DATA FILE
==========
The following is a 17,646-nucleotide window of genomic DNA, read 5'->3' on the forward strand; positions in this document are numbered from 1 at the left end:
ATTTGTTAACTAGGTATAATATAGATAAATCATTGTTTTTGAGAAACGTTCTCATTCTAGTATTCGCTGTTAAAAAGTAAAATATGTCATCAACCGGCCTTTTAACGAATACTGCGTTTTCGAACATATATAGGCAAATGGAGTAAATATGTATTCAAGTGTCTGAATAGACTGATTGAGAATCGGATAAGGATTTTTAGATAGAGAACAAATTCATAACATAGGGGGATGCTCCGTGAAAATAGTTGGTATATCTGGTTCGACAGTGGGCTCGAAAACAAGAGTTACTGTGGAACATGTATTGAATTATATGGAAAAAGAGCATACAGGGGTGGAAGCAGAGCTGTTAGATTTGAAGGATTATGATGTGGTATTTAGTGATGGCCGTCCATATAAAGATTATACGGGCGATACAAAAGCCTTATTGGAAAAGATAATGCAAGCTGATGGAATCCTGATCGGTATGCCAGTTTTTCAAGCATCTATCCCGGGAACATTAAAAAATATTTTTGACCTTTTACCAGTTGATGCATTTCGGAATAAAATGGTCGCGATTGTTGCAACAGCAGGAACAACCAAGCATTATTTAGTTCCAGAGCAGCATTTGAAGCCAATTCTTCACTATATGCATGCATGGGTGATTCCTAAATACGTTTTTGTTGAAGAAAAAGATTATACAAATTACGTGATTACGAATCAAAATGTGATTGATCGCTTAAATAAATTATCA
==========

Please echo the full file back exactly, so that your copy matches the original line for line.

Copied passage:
The following is a 17,646-nucleotide window of genomic DNA, read 5'->3' on the forward strand; positions in this document are numbered from 1 at the left end:
ATTTGTTAACTAGGTATAATATAGATAAATCATTGTTTTTGAGAAACGTTCTCATTCTAGTATTCGCTGTTAAAAAGTAAAATATGTCATCAACCGGCCTTTTAACGAATACTGCGTTTTCGAACATATATAGGCAAATGGAGTAAATATGTATTCAAGTGTCTGAATAGACTGATTGAGAATCGGATAAGGATTTTTAGATAGAGAACAAATTCATAACATAGGGGGATGCTCCGTGAAAATAGTTGGTATATCTGGTTCGACAGTGGGCTCGAAAACAAGAGTTACTGTGGAACATGTATTGAATTATATGGAAAAAGAGCATACAGGGGTGGAAGCAGAGCTGTTAGATTTGAAGGATTATGATGTGGTATTTAGTGATGGCCGTCCATATAAAGATTATACGGGCGATACAAAAGCCTTATTGGAAAAGATAATGCAAGCTGATGGAATCCTGATCGGTATGCCAGTTTTTCAAGCATCTATCCCGGGAACATTAAAAAATATTTTTGACCTTTTACCAGTTGATGCATTTCGGAATAAAATGGTCGCGATTGTTGCAACAGCAGGAACAACCAAGCATTATTTAGTTCCAGAGCAGCATTTGAAGCCAATTCTTCACTATATGCATGCATGGGTGATTCCTAAATACGTTTTTGTTGAAGAAAAAGATTATACAAATTACGTGATTACGAATCAAAATGTGATTGATCGCTTAAATAAATTATCA